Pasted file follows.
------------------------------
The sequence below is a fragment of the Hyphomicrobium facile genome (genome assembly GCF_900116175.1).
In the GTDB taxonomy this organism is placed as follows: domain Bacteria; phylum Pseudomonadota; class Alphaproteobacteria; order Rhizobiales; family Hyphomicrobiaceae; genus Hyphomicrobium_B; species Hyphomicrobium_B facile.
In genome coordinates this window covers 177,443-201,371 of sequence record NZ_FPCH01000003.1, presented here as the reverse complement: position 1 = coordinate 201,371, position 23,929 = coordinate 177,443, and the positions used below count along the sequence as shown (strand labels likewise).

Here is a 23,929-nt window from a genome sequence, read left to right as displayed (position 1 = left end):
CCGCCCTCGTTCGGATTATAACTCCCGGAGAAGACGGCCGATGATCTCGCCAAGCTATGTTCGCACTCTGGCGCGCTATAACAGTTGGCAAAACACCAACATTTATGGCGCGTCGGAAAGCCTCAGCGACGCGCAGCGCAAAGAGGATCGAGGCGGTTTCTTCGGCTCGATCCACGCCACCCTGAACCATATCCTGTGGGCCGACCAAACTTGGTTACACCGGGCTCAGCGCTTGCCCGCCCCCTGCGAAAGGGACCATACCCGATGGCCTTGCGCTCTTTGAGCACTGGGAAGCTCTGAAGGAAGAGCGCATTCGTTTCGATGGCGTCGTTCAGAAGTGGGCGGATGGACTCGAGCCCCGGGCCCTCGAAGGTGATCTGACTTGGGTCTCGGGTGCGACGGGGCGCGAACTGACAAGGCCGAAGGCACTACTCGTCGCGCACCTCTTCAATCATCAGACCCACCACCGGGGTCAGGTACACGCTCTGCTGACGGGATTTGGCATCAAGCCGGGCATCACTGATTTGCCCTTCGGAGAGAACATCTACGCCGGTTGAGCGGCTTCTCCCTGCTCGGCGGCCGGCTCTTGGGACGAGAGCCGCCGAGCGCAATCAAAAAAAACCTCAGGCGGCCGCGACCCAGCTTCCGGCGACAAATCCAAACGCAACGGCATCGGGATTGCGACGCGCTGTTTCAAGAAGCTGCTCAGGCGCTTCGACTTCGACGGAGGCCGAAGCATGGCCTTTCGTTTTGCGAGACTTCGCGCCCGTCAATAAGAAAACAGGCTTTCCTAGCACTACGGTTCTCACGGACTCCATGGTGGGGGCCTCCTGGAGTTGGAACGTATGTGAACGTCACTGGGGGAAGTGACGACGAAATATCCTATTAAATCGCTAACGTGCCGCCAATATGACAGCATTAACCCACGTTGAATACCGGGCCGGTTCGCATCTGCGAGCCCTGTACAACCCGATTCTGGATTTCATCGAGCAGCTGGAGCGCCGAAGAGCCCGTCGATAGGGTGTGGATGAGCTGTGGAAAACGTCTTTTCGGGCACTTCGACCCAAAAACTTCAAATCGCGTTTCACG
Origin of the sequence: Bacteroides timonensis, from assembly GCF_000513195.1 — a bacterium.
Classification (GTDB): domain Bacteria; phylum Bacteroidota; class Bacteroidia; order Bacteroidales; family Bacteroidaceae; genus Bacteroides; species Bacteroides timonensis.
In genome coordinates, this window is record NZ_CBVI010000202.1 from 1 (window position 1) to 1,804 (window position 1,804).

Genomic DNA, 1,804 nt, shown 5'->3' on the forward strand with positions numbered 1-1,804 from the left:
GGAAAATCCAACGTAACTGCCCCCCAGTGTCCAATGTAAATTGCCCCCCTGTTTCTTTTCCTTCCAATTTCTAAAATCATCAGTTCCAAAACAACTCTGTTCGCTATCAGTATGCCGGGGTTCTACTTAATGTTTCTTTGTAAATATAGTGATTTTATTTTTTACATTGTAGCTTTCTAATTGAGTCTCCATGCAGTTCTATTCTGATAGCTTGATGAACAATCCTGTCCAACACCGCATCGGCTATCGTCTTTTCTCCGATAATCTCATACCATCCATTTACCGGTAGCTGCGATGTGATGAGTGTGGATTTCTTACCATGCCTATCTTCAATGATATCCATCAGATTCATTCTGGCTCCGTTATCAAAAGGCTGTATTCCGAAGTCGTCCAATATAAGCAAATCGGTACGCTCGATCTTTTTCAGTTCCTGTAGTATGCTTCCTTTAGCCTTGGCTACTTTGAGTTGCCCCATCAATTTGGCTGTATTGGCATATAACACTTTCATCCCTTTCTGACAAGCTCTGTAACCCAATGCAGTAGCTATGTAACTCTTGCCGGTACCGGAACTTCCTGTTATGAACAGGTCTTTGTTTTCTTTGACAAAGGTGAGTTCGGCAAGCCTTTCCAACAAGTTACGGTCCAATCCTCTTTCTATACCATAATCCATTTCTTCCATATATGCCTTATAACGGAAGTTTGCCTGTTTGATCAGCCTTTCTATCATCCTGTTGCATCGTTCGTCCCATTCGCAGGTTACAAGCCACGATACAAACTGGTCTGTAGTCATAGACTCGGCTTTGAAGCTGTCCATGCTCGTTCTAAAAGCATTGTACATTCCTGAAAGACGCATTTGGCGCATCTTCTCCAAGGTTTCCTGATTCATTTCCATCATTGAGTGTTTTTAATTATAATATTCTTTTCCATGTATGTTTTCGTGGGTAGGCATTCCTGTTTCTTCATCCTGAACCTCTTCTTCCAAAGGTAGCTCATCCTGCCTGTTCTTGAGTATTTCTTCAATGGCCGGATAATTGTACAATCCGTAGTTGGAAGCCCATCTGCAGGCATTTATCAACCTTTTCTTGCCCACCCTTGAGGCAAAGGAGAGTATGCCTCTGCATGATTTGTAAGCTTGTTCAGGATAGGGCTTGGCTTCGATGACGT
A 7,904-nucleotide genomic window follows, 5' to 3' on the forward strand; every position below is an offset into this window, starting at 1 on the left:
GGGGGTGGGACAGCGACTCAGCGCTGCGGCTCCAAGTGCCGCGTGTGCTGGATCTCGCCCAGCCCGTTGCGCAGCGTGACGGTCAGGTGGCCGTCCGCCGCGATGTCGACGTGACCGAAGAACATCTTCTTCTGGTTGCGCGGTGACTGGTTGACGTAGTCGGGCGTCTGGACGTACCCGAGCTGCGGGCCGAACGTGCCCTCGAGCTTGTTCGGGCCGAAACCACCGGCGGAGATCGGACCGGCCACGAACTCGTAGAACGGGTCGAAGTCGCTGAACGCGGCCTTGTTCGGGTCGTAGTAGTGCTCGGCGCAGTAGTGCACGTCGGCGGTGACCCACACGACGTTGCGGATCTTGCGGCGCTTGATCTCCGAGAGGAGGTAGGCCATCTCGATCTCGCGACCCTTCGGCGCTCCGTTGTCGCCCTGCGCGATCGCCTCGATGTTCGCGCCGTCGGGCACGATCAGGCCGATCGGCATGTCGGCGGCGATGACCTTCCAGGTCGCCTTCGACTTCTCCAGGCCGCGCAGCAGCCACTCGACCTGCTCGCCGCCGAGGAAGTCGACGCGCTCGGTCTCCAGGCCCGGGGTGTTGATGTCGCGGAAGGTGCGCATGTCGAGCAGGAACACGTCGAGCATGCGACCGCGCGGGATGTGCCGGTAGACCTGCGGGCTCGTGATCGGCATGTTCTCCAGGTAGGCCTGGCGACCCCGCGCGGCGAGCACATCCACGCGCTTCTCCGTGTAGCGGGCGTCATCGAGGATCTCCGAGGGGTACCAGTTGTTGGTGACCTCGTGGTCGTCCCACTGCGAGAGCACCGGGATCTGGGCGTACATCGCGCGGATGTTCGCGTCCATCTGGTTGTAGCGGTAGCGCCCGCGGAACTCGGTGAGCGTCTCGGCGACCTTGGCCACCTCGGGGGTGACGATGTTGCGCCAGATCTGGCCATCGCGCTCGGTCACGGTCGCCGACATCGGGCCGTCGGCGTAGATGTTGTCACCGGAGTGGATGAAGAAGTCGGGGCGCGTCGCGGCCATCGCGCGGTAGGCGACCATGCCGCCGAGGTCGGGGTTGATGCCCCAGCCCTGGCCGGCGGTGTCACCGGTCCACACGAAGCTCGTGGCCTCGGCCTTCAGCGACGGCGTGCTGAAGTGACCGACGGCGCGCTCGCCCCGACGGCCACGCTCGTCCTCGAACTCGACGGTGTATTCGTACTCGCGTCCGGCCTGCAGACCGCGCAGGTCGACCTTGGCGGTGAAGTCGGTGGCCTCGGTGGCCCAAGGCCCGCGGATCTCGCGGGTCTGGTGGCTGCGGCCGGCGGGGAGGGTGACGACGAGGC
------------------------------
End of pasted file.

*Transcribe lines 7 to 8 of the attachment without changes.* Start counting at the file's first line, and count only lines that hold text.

Classification (GTDB): domain Bacteria; phylum Bacteroidota; class Bacteroidia; order Bacteroidales; family Bacteroidaceae; genus Bacteroides; species Bacteroides timonensis.
In genome coordinates, this window is record NZ_CBVI010000202.1 from 1 (window position 1) to 1,804 (window position 1,804).